tertiary butyl ether (MTBE) has resulted in the impairment of
potable water supplies for millions of people nationwide.

To prevent leaks  and protect groundwater resources, Rhode
Island General Law (RIGL) requires all state registered USTs
used for petroleum products to be inspected at least once every
two years. The Rhode Island Department of Environmental
Management (RIDEM) chose to satisfy this biennial inspection
requirement by adopting the Environmental Results Program
(ERP) approach, developing the first state-wide mandatory ERP
for the UST sector. The program uses a system of compliance
assistance, annual facility  self-certification, and random and
targeted inspections,  coupled with statistically-based
performance measurement to assess compliance rates for the
UST sector. This approach enables RIDEM to target inspections
at facilities that do not complete self-certifications or provide
inconsistent answers, and  spend fewer resources on facilities
that maintain compliance with regulations.

RIDEM's UST ERP will likely be affected by the federal Energy
Policy Act of 2005, which requires that state environmental
agencies inspect all USTs on-site at least once every three years.
Satisfying the new federal requirements will necessitate a much
larger investment in inspection staff and on-site inspections.
The Energy Policy Act also mandates that EPA study alternatives
to traditional inspection programs,  and report to  Congress
within four years of enactment. While Rhode Island will perform
additional inspections to meet the requirements of the Energy
Policy Act, RIDEM is reluctant to terminate its existing UST
ERP program without first determining if the program is equally
effective as a traditional inspection program in achieving UST
tank requirement compliance.
Project  Description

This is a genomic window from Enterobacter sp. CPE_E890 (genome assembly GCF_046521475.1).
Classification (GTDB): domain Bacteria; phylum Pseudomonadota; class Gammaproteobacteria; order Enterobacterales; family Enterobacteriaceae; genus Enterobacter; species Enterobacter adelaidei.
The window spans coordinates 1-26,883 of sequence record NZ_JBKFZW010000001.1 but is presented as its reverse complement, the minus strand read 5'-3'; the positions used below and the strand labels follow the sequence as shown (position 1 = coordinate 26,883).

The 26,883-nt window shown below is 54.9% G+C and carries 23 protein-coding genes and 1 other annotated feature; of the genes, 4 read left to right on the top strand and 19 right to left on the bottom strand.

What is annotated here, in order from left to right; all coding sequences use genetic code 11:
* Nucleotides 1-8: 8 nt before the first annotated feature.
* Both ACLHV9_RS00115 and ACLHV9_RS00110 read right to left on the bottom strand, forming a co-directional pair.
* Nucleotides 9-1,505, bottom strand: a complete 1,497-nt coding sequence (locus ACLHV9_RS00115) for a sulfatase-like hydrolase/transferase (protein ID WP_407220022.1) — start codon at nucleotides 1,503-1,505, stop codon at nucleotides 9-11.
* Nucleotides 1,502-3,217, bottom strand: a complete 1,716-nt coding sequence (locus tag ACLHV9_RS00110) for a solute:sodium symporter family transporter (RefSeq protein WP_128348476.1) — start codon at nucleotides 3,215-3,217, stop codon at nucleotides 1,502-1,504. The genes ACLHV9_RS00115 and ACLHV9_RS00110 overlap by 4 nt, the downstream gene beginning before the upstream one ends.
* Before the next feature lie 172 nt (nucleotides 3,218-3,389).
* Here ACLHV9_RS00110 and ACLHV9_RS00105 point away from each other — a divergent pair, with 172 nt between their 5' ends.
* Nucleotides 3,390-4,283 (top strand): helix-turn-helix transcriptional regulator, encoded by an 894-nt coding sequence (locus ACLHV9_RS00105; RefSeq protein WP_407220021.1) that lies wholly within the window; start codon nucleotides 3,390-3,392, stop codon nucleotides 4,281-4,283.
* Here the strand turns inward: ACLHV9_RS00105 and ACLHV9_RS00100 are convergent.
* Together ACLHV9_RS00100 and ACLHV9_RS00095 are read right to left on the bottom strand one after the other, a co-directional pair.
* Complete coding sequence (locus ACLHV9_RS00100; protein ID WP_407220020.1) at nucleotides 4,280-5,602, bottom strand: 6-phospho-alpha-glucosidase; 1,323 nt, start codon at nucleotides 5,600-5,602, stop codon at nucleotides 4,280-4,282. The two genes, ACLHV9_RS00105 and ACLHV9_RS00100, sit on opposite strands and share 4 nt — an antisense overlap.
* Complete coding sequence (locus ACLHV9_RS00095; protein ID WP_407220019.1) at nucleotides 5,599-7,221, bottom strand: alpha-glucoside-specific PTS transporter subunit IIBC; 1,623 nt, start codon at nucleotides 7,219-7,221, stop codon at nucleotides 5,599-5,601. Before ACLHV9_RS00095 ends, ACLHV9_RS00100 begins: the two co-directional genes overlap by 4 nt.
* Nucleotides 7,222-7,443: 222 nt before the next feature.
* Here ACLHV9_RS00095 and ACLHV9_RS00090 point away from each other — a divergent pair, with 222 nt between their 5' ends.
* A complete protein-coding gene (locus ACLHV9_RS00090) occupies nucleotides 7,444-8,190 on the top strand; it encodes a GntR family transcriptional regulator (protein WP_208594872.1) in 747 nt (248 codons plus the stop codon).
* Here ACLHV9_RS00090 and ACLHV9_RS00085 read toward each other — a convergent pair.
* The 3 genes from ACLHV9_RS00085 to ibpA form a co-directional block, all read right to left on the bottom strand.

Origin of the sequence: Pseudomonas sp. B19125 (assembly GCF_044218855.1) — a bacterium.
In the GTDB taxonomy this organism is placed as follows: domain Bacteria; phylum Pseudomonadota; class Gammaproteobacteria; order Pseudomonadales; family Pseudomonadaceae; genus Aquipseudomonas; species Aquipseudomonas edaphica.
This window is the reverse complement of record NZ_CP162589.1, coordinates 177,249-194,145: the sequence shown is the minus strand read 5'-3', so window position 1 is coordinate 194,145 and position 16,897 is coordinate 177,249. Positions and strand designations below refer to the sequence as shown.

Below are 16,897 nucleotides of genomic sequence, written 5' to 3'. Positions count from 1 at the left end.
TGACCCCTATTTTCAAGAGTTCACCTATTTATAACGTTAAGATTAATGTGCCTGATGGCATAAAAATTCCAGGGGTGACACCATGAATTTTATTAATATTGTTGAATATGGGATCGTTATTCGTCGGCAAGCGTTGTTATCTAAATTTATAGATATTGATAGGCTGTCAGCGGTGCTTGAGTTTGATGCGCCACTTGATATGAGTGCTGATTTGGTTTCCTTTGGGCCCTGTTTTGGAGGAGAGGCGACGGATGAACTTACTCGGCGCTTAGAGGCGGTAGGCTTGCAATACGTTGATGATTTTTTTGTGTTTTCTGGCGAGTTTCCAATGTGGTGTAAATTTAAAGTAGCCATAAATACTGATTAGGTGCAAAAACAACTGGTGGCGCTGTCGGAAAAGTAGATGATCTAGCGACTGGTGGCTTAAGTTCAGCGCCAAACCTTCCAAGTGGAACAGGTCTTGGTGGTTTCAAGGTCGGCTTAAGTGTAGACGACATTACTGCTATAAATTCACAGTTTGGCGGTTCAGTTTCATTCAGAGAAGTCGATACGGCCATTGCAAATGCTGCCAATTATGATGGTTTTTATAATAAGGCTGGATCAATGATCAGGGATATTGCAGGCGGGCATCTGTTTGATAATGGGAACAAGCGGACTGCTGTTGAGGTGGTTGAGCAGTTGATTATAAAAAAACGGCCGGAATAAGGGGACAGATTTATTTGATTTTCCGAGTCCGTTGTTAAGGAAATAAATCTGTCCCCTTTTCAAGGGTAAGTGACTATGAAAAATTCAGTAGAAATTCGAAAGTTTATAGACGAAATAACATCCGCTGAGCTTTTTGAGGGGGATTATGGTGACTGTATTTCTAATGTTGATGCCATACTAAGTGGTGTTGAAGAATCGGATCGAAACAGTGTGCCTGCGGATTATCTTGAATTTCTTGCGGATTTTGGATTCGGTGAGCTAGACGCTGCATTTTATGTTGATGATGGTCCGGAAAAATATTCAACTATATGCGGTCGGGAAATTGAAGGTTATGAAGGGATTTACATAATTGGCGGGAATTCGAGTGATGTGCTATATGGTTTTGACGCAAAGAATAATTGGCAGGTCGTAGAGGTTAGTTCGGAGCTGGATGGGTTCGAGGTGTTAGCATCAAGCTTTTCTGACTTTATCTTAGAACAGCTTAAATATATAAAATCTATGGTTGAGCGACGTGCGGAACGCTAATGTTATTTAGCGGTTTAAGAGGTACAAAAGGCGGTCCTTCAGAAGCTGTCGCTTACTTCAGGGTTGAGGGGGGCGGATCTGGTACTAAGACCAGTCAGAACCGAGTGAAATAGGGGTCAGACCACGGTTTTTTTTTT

The project consists of two major parts:  1) RI UST ERP
performance measurement; and 2) an interstate comparative
evaluation  study.  RIDEM is partnering with the Florida
Department of Environmental Protection (FLDEP) and the
University of Rhode  Island (URJ) in this effort. Rhode Island
selected FLDEP as  a partner for the interstate comparison
                          NCEI
                          NATIONAL CENTER FOR
                          ENVIRONMENTAL  INNOVATION

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 component of the study. In Florida, petroleum product releases
 from more than 28,000 facilities have threatened groundwater
 supplies used by 92 percent of the population, hi response, Florida
 enacted some of the most stringent UST rules in the country.
 FLDEP conducts traditional facility-by-facility UST inspections on
 a yearly basis, and has historical inspection  data dating back to
 1983.

 The RIDEM project is examining factors such as cost-effectives s,
 staff investment, efficiency, and compliance rate improvement over
 time to determine the effectiveness of UST ERP versus a traditional
 UST inspection program. Rhode Island's existing measures of
 UST ERP progress will be matched against corresponding
 measures from FLDEP's databases. Specifically, this project will:

    •   evaluate industry performance (compliance rates/leak
        prevention) under ERP for federally regulated facilities;

    •   determine the applicability of ERP to the RI state
        regulated tank universe;